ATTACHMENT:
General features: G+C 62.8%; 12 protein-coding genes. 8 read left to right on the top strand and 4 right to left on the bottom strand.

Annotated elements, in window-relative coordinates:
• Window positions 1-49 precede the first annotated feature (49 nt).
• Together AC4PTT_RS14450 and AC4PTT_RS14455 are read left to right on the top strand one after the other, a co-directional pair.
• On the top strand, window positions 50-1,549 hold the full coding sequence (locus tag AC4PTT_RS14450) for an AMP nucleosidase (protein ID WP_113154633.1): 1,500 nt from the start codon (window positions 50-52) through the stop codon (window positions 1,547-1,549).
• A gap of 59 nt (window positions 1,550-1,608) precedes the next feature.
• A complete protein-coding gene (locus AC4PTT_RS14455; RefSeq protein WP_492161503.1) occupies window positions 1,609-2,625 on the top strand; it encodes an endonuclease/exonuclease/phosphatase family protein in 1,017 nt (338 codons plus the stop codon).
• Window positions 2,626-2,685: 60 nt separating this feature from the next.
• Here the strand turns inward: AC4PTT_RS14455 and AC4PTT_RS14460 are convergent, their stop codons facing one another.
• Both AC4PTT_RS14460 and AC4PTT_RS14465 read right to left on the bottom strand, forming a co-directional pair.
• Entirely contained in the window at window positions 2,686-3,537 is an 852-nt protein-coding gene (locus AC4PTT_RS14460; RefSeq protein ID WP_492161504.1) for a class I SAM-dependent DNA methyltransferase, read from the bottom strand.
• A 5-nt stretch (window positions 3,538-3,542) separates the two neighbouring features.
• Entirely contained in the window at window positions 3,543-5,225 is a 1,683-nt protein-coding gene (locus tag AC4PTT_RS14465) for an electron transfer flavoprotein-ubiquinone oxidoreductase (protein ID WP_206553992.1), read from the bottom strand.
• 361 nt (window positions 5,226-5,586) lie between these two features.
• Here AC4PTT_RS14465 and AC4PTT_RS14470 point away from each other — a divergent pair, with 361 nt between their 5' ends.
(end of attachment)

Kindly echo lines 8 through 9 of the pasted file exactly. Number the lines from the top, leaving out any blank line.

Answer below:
• Window positions 2,626-2,685: 60 nt separating this feature from the next.
• Here the strand turns inward: AC4PTT_RS14455 and AC4PTT_RS14460 are convergent, their stop codons facing one another.